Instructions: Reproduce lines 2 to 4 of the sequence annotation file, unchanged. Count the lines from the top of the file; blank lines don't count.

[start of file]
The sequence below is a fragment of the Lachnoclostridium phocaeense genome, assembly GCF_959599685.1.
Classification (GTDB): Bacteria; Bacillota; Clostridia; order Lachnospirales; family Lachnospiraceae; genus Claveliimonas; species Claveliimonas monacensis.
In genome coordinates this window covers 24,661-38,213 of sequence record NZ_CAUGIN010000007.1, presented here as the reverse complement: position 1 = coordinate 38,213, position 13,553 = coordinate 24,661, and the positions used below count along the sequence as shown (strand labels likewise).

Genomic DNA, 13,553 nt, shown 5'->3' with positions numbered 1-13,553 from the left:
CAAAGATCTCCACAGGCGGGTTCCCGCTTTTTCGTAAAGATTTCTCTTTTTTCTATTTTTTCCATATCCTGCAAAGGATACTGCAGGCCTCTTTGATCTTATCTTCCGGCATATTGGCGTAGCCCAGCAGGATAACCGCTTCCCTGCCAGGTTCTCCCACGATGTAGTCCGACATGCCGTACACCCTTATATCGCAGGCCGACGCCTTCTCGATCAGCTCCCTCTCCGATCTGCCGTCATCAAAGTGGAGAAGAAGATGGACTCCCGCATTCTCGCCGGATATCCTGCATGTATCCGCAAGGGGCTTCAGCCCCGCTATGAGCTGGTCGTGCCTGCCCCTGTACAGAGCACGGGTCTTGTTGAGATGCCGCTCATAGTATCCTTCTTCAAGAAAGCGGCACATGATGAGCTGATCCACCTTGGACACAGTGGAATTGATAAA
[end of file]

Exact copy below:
Classification (GTDB): Bacteria; Bacillota; Clostridia; order Lachnospirales; family Lachnospiraceae; genus Claveliimonas; species Claveliimonas monacensis.
In genome coordinates this window covers 24,661-38,213 of sequence record NZ_CAUGIN010000007.1, presented here as the reverse complement: position 1 = coordinate 38,213, position 13,553 = coordinate 24,661, and the positions used below count along the sequence as shown (strand labels likewise).

Genomic DNA, 13,553 nt, shown 5'->3' with positions numbered 1-13,553 from the left: